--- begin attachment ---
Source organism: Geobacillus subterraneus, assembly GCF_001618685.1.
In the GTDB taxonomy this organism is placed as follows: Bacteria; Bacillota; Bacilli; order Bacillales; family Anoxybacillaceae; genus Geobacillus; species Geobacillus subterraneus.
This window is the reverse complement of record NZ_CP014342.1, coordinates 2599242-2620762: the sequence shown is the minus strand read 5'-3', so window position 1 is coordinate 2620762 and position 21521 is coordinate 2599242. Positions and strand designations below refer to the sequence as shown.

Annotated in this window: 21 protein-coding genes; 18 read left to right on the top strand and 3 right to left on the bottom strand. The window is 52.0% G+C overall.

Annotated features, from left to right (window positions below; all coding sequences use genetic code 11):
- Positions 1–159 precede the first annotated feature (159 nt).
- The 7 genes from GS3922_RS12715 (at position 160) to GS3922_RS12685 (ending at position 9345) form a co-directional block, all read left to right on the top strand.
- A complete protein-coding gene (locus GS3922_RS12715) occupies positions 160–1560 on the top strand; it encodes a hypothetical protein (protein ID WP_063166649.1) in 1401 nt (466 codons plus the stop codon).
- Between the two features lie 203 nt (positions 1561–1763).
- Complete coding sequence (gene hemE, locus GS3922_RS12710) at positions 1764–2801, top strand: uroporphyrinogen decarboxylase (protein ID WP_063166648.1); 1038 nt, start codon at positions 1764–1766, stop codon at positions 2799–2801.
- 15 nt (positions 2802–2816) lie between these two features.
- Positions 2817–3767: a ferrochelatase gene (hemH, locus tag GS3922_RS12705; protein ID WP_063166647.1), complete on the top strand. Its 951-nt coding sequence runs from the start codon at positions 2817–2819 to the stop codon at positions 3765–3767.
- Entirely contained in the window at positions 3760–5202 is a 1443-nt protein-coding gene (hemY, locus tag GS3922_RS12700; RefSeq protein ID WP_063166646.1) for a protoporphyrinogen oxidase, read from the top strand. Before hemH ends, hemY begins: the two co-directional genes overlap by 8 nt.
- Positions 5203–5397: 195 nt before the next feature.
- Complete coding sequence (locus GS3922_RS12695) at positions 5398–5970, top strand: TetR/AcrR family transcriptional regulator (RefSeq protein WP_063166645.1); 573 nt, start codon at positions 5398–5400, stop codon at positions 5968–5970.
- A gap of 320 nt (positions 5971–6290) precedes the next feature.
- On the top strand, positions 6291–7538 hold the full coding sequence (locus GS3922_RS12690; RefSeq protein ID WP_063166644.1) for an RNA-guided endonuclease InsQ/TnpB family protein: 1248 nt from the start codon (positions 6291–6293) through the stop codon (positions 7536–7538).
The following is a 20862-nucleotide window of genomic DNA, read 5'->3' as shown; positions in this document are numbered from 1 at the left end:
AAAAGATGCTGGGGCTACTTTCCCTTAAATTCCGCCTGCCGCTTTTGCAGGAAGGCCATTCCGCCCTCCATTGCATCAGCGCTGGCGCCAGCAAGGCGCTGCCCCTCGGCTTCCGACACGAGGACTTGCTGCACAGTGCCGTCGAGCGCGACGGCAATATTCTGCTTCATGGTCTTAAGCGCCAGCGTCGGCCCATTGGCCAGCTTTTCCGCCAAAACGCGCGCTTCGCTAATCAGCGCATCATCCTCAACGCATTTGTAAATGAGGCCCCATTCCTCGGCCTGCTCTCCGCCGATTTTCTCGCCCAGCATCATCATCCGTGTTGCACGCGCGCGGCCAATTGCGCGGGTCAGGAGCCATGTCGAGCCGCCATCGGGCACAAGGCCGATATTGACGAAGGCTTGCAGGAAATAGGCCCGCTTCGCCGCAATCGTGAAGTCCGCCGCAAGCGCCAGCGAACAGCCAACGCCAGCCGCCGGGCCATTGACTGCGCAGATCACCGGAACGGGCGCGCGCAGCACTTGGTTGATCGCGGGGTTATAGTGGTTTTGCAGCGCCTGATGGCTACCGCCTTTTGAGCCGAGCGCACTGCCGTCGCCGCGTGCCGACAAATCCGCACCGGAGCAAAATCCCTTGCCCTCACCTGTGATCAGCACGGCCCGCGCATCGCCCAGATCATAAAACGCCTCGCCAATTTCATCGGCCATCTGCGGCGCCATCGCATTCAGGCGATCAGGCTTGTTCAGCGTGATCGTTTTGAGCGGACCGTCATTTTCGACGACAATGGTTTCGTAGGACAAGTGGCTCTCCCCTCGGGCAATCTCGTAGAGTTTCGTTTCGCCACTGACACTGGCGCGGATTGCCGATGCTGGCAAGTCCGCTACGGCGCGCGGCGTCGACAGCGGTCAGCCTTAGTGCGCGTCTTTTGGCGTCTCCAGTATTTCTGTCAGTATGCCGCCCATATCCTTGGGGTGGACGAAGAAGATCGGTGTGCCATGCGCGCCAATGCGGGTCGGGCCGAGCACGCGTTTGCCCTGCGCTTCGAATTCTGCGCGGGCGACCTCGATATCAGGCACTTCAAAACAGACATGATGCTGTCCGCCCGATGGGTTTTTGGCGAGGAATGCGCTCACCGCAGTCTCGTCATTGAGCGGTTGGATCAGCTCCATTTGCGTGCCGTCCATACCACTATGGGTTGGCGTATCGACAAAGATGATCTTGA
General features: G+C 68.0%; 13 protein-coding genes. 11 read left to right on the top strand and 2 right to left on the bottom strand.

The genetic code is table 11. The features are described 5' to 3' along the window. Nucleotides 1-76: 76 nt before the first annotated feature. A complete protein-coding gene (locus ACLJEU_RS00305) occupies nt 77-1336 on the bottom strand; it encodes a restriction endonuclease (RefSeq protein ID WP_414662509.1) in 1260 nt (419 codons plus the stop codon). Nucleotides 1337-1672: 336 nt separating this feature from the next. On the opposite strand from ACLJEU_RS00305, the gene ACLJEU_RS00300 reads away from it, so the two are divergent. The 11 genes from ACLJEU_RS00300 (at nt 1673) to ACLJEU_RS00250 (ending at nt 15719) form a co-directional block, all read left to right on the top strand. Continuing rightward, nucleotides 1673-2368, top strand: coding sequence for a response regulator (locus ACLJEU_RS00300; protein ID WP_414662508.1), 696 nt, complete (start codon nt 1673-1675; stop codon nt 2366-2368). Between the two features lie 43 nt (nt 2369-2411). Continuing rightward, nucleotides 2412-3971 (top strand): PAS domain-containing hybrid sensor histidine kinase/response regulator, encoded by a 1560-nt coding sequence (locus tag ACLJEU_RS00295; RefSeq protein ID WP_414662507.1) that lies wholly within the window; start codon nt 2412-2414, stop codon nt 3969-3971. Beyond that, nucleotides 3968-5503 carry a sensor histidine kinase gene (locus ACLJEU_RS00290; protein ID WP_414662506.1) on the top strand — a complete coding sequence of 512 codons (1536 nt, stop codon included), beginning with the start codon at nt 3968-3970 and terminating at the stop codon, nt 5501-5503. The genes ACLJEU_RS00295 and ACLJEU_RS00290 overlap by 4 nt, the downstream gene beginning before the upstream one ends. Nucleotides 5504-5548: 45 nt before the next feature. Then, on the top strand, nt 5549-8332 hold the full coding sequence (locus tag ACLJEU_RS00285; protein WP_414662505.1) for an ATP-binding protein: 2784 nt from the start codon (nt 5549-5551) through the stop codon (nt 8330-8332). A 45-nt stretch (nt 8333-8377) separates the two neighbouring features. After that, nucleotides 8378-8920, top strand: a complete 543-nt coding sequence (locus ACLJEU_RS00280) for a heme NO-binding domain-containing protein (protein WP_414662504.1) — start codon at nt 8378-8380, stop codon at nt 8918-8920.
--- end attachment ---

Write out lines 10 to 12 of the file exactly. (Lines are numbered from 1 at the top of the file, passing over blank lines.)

- Complete coding sequence (gene hemE, locus GS3922_RS12710) at positions 1764–2801, top strand: uroporphyrinogen decarboxylase (protein ID WP_063166648.1); 1038 nt, start codon at positions 1764–1766, stop codon at positions 2799–2801.
- 15 nt (positions 2802–2816) lie between these two features.
- Positions 2817–3767: a ferrochelatase gene (hemH, locus tag GS3922_RS12705; protein ID WP_063166647.1), complete on the top strand. Its 951-nt coding sequence runs from the start codon at positions 2817–2819 to the stop codon at positions 3765–3767.